Bob D. from West Virginia started his mason bee project using reeds and placing the bee house with the reeds on a post. A post is usually a drafty location. and this means bees are cold and not able to fly and pollinated flowers. Throughout the year whenever he was in the yard, he found many of the reeds scattered across the ground. Repeatedly he picked them up and placed them back into the house. These were likely squirrels or birds. A predator guard would stop this from happening.In October he opened each reed by splitting them. Most of the reeds were empty. Some looked like they had something inside but when opened were empty or mite filled. A few of the reeds were plugged with grass, with cocoons and some had white catapillers. He stopped his examination, because he thought it was too early to open nests. Mason bees are fully developed by September, but other insects may not be completely developed into adults. The harvested 10 “brown capsule like cocoons that came with clay separators” will give him a good start for this spring. The 20 more fragile looking capsules that were surrounded by grass could be one of a wide variety of insects.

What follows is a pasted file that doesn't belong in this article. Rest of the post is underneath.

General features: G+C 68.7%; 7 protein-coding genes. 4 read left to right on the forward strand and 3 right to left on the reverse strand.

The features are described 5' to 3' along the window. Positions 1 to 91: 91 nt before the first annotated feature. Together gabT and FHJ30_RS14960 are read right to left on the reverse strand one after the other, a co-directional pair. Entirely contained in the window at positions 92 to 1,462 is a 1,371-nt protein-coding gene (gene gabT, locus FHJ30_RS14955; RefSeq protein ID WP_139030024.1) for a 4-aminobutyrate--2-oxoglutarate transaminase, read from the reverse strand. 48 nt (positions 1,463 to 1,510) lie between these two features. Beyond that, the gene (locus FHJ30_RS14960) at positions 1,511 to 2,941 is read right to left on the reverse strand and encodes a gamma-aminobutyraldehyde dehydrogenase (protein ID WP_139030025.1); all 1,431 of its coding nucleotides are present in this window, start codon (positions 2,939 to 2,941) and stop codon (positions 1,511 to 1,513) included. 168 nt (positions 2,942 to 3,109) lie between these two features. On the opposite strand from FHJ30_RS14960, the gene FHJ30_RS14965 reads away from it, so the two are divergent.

Hi, Bee Diverse,I work at an ecological non profit in Vancouver at which we keep mason bees. I just finished watching your DVD, All About Mason Bees, and I wanted to thank you for making such a fantastic informative video. The infra red footage was really spectacular. As the video began, I thought to myself – “But what is it like IN the cell? How does the bee pack the pollen and the mud? What does it look like?” And then, voila! That footage was amazing!Thanks so much,Kristjanne V